Investments in personalised medicine reduce healthcare costs dramatically

Or How Innovation and Healthcare Go Hand in Hand

Investments in better ICT and diagnostic technologies that make highly personalised healthcare possible really do pay off. Not only do patients benefit, but there are economic gains too. Particularly for breast cancer and cardiovascular disease – two of the most common health conditions today – the long-term costs can be dramatically reduced by better screening of patients and easier access to treatment and medication. This opens the door for new and innovative initiatives from the business world.

These are the findings of recent research by Professor Walter Van Dyck at Vlerick Business School in conjunction with Science|Business, a European think-tank that creates links between industry, policy-making and research. The conclusions are mainly based on data from the United Kingdom, but they apply equally to Belgium and other European countries. According to the researchers, investments in personalised medicine in the UK could deliver a potential saving of more than 35%. As a result, discussions are now in progress among policymakers in the UK.

This is the first time that an analysis has been conducted for the entire value chain of technology investments in healthcare: from healthy individual to initial diagnosis, treatment of the disease and eventual recovery or death. These new technologies require substantial investment from the start. But the research has also shown that in the long term, society can also expect a net saving by keeping more people healthy for longer periods of their lives. This is a very important lesson regarding the cost-effectiveness of our healthcare.

Walter Van Dyck, Professor of Innovation at Vlerick Business School.

Earlier research has already shown that personalised medicine generally offers possibilities in terms of cost-effectiveness. What is new is that for the first time, researchers have looked at exactly how much you can save and exactly what you have to do to make these savings. The research is based on concrete data about small-scale trials involving new technologies in the UK, Belgium and Germany. Via a computer-controlled simulation model, these data have been extrapolated to the costs and benefits for the population as a whole. The research mainly focuses on two specific health conditions, breast cancer and cardiovascular disease, which – as it turns out – require a totally different approach.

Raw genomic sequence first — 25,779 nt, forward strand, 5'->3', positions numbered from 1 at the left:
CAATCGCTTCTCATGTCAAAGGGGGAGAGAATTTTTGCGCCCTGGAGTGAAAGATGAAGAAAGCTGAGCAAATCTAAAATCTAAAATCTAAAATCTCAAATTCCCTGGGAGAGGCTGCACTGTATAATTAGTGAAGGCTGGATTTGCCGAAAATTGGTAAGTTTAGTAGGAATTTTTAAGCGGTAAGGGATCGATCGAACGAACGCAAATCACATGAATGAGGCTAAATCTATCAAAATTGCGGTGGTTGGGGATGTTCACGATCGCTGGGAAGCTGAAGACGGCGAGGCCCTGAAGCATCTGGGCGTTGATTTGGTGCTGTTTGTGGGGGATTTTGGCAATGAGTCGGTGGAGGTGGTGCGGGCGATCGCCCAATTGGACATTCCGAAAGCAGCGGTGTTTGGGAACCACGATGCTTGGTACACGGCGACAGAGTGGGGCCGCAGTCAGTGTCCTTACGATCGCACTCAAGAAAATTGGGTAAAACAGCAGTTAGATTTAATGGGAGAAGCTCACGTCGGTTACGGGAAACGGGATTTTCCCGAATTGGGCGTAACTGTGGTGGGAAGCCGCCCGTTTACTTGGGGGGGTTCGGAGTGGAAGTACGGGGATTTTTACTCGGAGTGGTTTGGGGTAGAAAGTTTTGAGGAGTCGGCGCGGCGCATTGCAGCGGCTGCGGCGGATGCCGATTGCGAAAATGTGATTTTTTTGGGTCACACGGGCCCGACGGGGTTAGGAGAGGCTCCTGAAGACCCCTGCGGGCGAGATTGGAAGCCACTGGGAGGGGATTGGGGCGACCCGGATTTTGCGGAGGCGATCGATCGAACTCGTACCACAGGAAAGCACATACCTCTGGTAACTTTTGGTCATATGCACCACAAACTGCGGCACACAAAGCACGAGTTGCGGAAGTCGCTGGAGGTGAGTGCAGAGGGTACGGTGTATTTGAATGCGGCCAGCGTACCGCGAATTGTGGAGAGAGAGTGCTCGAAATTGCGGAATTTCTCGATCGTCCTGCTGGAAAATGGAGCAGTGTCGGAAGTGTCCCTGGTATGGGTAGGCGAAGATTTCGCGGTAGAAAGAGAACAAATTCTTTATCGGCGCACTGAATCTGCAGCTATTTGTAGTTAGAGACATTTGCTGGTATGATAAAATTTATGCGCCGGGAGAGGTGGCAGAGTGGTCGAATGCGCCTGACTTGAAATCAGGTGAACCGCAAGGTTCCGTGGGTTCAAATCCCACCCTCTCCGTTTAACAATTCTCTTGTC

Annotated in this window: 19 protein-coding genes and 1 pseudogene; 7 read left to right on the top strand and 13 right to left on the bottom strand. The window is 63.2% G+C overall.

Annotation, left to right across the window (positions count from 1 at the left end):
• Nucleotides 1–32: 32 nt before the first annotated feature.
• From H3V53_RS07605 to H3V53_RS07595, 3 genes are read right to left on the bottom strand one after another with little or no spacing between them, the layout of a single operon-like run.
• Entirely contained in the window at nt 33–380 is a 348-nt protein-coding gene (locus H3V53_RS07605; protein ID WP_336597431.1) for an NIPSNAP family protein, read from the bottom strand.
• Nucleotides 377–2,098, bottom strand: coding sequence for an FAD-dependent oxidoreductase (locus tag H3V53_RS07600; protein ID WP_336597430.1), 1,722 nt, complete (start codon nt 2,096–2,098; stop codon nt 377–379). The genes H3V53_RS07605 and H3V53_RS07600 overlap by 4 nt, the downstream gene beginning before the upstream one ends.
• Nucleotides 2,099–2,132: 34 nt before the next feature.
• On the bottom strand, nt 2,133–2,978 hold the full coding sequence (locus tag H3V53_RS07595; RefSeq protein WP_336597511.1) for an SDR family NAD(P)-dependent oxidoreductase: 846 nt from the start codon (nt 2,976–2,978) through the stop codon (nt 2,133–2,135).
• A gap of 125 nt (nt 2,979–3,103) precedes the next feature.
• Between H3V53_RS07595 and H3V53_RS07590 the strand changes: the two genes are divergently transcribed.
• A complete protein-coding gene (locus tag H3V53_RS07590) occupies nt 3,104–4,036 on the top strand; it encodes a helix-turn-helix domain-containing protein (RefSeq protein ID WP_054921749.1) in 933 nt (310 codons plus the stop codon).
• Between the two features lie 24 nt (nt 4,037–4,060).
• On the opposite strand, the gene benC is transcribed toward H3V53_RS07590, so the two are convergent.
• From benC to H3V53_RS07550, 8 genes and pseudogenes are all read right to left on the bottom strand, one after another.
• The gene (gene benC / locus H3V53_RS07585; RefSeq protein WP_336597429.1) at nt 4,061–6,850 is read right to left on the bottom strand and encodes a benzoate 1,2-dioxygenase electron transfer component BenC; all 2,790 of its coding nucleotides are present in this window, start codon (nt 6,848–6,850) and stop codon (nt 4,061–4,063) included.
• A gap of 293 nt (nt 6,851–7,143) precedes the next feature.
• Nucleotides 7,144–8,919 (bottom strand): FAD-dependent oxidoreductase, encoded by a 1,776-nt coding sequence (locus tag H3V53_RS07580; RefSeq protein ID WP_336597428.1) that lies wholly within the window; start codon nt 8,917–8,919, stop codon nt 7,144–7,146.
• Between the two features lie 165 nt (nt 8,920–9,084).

Breast Cancer: a Question of Smarter Detection and Swifter Action

At present, age is the decisive factor in inviting women for an annual mammogram, given the fact that all women over the age of 50 are invited. However, the study shows that an alternative approach on the basis of high vs. low risk can reduce the average cost per patient by 37% over a 25-year period. After all, many women over 50 who are low-risk currently undergo unnecessary screening.

Investments in central, electronic patient reports in combination with genetic testing enable women at high risk to be identified and monitored more closely, and cancer to be detected in an earlier stage. This has not just financial but also health benefits. The use of expensive medicines (such as Herceptin) and treatments (operations and chemotherapy) falls, and the number of women who are diagnosed before the cancer spreads increases.

Cardiovascular Disease: a Question of Prevention and Lifestyle

Prevention is better than cure. Too many people still end up in the emergency ward of a hospital with a heart attack when things need not have gone so far. According to the researchers, the health costs for heart failure can be decreased by as much as 46% by giving high-risk patients better preventive screening in combination with the existing tried and tested method of more exercise.

The researchers see two possible approaches for better screening prior to heart failure. Firstly, you can equip general practitioners with point-of-care technologies that enable them to perform more tests themselves, quickly and cheaply. One good example of this is blood testing, in which blood samples no longer need to be sent to a lab or hospital.

A second approach is to invest in tele-monitoring for anyone requiring treatment (e.g. involving medication). Patients are equipped at home with a special device into which they are required to enter certain values every day (e.g. temperature, blood pressure, etc.). These data are sent to a central nursing unit who can monitor them and intervene if a patient is in danger of dropping out or suffering a relapse. Research has shown that usually only 30% of patients adhere strictly to the prescribed treatment, whereas with supervision via tele-monitoring, this increases to an impressive 92%.

Both technologies – that for general practitioners and that for patients – are already on the market, but are not currently used on a large scale.

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